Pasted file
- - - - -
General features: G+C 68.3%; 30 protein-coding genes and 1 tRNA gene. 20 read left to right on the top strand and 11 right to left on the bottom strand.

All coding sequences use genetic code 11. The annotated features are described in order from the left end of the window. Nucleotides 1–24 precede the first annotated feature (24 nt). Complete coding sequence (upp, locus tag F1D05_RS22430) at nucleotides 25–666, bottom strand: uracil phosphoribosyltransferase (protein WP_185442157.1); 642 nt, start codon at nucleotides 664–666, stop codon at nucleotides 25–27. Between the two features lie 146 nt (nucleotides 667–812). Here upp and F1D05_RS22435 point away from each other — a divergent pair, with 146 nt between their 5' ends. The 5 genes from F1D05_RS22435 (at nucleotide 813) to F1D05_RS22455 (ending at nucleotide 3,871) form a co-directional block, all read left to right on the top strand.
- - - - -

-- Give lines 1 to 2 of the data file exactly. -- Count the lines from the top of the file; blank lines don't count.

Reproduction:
General features: G+C 68.3%; 30 protein-coding genes and 1 tRNA gene. 20 read left to right on the top strand and 11 right to left on the bottom strand.

All coding sequences use genetic code 11. The annotated features are described in order from the left end of the window. Nucleotides 1–24 precede the first annotated feature (24 nt). Complete coding sequence (upp, locus tag F1D05_RS22430) at nucleotides 25–666, bottom strand: uracil phosphoribosyltransferase (protein WP_185442157.1); 642 nt, start codon at nucleotides 664–666, stop codon at nucleotides 25–27. Between the two features lie 146 nt (nucleotides 667–812). Here upp and F1D05_RS22435 point away from each other — a divergent pair, with 146 nt between their 5' ends. The 5 genes from F1D05_RS22435 (at nucleotide 813) to F1D05_RS22455 (ending at nucleotide 3,871) form a co-directional block, all read left to right on the top strand.